Most riders never had any formal training or guidance, instead they just muddle through, getting by with a bit of luck and sheer naivety. To get off the plateau of skill they turn to the catalogues for their next evolutionary step. It’s then that they fool themselves into thinking that they can consume themselves to a higher capacity; by buying something they magically ascend to the next level of skill and craft. This is a sad moment because this is the defeatist’s moment when the belief that swallowing the saltwater tablet of a new wheel size is their only hope. This is the point of silent dejection and from here on out they can only be momentarily lifted by consumption. Being better becomes an external thing, something that they have no control over, unless when waving a credit card about.
The sad thing is that spending all that cash probably won’t help them. Not as much as having properly set up their suspension, reminding them to unlock the rear shock, swapping out their bar and stem for something more modern or suited to their body shape, having bled brakes, or just lowering their seat from time to time. These simple things might make them a better rider. Hell, just evaluating the pressure in their tyres would probably really help matters.
The idea that ‘It Is All About The Bike’ is a monumentally flawed idea. It is not about the bike. Bikers know this, but those who are a little newer to mountain biking don’t realise it yet because all they see is a dazzling amount of fettling, geekiness and exciting sparkly things. Buying things won’t make someone a better rider, just as not checking the basics off the list first will make things harder than they need to be.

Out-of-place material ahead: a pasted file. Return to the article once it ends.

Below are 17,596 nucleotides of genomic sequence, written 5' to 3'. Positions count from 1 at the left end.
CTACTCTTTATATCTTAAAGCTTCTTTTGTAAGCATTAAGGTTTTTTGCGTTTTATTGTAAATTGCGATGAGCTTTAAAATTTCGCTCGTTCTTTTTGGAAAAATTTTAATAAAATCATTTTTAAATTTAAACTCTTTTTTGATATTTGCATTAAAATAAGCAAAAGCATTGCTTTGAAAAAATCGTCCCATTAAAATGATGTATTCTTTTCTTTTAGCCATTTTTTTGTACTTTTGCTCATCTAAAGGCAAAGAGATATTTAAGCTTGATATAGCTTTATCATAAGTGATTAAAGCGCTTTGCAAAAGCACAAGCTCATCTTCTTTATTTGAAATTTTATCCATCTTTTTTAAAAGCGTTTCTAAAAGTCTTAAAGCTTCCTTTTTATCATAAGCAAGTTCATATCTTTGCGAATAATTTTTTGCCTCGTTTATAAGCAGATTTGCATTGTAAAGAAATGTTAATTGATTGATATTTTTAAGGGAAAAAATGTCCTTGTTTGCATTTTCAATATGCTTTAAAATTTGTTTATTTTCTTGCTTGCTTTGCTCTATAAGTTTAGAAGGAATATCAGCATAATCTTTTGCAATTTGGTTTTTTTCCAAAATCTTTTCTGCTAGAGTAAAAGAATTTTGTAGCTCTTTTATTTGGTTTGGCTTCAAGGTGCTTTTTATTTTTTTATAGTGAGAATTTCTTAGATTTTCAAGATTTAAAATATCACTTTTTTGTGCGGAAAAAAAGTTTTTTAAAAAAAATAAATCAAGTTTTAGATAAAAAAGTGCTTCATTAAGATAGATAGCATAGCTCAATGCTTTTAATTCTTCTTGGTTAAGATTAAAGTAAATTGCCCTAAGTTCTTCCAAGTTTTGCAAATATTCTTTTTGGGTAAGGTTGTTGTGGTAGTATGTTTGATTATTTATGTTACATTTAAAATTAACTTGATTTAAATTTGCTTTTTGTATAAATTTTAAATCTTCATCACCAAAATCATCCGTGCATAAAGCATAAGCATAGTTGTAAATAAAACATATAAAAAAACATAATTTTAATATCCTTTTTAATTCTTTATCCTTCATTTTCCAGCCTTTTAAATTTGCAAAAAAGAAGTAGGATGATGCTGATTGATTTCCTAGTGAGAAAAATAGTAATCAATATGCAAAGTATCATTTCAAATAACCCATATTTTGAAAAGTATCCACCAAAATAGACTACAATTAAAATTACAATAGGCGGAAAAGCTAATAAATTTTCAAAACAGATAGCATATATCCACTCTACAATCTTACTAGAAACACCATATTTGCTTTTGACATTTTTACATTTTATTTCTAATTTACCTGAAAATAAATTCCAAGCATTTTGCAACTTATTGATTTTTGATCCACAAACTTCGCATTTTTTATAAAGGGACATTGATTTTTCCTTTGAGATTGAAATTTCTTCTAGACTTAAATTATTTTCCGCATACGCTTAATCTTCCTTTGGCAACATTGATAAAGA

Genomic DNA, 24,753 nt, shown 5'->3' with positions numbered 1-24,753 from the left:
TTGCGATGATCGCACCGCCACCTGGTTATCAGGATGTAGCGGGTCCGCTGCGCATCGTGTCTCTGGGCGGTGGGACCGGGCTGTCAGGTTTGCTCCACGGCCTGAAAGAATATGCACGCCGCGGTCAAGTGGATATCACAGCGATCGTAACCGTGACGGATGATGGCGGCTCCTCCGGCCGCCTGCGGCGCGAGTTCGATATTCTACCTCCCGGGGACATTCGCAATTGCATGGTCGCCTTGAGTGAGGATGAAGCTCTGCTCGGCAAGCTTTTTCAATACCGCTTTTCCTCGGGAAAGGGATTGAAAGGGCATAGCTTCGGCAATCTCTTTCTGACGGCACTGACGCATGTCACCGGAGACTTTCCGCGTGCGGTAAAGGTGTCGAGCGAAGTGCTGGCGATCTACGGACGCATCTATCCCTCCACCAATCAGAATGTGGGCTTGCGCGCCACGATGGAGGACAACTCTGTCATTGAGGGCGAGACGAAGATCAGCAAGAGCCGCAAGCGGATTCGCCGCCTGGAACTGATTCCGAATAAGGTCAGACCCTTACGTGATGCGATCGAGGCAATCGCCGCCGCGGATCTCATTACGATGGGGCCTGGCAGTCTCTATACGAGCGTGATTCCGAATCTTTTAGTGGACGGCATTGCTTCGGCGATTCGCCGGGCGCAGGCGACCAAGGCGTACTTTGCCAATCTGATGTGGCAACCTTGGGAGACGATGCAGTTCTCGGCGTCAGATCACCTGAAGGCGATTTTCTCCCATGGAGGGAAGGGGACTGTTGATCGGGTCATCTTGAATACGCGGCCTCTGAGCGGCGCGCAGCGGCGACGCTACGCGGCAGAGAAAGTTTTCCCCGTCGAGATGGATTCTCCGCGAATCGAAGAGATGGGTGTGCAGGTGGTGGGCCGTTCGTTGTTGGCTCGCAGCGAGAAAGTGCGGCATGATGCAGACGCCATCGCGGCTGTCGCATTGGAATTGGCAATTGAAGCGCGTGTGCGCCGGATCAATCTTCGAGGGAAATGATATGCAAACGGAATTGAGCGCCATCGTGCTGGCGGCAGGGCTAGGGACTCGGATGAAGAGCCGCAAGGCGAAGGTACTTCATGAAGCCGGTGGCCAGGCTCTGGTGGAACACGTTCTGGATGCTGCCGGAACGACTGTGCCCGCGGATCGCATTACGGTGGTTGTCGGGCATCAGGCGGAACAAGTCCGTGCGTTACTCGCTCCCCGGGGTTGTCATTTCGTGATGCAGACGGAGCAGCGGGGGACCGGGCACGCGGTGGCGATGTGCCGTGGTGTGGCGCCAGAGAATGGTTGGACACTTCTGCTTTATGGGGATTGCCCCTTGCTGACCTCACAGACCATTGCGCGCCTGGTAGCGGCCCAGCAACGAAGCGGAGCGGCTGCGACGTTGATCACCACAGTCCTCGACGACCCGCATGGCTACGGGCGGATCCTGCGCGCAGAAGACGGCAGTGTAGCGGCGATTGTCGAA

I don’t think it’s too radical to contest that perhaps 90% of riders couldn’t tell the difference between a Maxxis Super Tacky or 60a compound tyre in a blind taste test, let alone the few measly millimetres on their wheels they are about to spend three grand buying into.
However, this doesn’t mean the majority of riders are lost causes. Far from it. I believe 100% of riders can benefit from a little coaching, consideration and a gentle push in the right direction. Every rider can be better. Yes, even the world’s fastest racers. There is no end to learning, no magical moment of enlightenment where the learning finishes. A rider can always be better. These riders need the help and advice of others. If you are an experienced rider then devote a little of your time to someone who is struggling. Give them a pointer or two, or just nudge them in the direction of a qualified professional. It’s the duty of well–practiced mountain bikers to give a little lift to the next generation.
Remind someone that there is no great white buffalo on the other end of a purchase. Everyone knows it, but it’s the white elephant in the room that everyone is afraid to acknowledge. Time on the trails, not ‘face in the catalogues’ is the secret to having a better time on your bike.